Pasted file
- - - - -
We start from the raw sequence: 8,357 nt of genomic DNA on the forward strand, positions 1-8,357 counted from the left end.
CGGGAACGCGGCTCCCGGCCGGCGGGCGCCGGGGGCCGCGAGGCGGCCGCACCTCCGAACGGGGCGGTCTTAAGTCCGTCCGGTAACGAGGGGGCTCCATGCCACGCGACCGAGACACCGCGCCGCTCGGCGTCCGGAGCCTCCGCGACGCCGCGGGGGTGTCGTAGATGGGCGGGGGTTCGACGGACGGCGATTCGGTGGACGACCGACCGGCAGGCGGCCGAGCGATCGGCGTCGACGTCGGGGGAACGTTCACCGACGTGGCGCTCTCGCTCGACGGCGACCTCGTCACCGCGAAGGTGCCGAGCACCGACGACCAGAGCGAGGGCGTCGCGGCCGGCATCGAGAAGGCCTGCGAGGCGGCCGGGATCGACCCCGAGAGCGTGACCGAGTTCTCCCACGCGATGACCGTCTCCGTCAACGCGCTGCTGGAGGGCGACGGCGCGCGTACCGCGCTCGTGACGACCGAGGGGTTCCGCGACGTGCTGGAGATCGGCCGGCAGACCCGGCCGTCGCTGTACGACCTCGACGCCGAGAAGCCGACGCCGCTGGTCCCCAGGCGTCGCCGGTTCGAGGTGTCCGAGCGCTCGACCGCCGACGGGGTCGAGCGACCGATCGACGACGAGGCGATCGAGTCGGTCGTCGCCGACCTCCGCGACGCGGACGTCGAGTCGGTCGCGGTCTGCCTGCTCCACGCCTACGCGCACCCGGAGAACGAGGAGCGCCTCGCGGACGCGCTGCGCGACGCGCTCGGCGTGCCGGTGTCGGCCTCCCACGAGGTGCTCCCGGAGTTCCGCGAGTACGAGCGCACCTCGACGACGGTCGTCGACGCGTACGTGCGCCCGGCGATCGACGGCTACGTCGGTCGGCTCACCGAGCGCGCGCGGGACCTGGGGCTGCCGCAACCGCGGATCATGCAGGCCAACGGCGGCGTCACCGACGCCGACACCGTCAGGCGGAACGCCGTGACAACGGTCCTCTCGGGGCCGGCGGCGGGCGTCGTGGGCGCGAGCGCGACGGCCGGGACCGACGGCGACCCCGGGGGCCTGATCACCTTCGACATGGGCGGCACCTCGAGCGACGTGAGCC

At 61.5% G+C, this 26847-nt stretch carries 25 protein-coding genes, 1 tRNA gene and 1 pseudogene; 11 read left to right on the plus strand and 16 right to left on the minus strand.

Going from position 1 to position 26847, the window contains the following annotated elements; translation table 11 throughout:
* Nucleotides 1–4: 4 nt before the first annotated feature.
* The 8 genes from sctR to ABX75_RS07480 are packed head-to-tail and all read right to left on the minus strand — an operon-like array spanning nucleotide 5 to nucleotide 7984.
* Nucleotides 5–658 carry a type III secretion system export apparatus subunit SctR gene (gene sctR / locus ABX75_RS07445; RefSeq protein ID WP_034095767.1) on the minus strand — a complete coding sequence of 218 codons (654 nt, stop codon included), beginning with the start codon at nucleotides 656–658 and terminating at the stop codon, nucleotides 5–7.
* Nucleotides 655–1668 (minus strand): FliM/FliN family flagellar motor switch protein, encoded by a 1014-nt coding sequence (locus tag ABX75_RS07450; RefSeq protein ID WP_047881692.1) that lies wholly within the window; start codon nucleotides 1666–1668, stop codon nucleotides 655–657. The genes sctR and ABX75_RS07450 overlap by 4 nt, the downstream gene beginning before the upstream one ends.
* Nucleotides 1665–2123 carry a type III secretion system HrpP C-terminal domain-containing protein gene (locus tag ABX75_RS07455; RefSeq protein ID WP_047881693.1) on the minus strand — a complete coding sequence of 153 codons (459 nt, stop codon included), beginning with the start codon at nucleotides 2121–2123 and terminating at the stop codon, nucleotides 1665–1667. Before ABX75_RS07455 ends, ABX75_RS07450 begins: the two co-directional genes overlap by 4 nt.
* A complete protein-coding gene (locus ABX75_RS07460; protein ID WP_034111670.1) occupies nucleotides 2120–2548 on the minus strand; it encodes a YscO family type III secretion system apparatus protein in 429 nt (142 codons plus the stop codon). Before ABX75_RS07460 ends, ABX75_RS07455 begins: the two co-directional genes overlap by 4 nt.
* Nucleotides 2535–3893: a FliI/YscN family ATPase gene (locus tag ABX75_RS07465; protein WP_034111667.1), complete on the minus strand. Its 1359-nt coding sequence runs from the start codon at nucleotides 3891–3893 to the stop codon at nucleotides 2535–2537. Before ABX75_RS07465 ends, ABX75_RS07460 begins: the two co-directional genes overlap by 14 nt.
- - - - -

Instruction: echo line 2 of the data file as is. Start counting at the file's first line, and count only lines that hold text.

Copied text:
CGGGAACGCGGCTCCCGGCCGGCGGGCGCCGGGGGCCGCGAGGCGGCCGCACCTCCGAACGGGGCGGTCTTAAGTCCGTCCGGTAACGAGGGGGCTCCATGCCACGCGACCGAGACACCGCGCCGCTCGGCGTCCGGAGCCTCCGCGACGCCGCGGGGGTGTCGTAGATGGGCGGGGGTTCGACGGACGGCGATTCGGTGGACGACCGACCGGCAGGCGGCCGAGCGATCGGCGTCGACGTCGGGGGAACGTTCACCGACGTGGCGCTCTCGCTCGACGGCGACCTCGTCACCGCGAAGGTGCCGAGCACCGACGACCAGAGCGAGGGCGTCGCGGCCGGCATCGAGAAGGCCTGCGAGGCGGCCGGGATCGACCCCGAGAGCGTGACCGAGTTCTCCCACGCGATGACCGTCTCCGTCAACGCGCTGCTGGAGGGCGACGGCGCGCGTACCGCGCTCGTGACGACCGAGGGGTTCCGCGACGTGCTGGAGATCGGCCGGCAGACCCGGCCGTCGCTGTACGACCTCGACGCCGAGAAGCCGACGCCGCTGGTCCCCAGGCGTCGCCGGTTCGAGGTGTCCGAGCGCTCGACCGCCGACGGGGTCGAGCGACCGATCGACGACGAGGCGATCGAGTCGGTCGTCGCCGACCTCCGCGACGCGGACGTCGAGTCGGTCGCGGTCTGCCTGCTCCACGCCTACGCGCACCCGGAGAACGAGGAGCGCCTCGCGGACGCGCTGCGCGACGCGCTCGGCGTGCCGGTGTCGGCCTCCCACGAGGTGCTCCCGGAGTTCCGCGAGTACGAGCGCACCTCGACGACGGTCGTCGACGCGTACGTGCGCCCGGCGATCGACGGCTACGTCGGTCGGCTCACCGAGCGCGCGCGGGACCTGGGGCTGCCGCAACCGCGGATCATGCAGGCCAACGGCGGCGTCACCGACGCCGACACCGTCAGGCGGAACGCCGTGACAACGGTCCTCTCGGGGCCGGCGGCGGGCGTCGTGGGCGCGAGCGCGACGGCCGGGACCGACGGCGACCCCGGGGGCCTGATCACCTTCGACATGGGCGGCACCTCGAGCGACGTGAGCC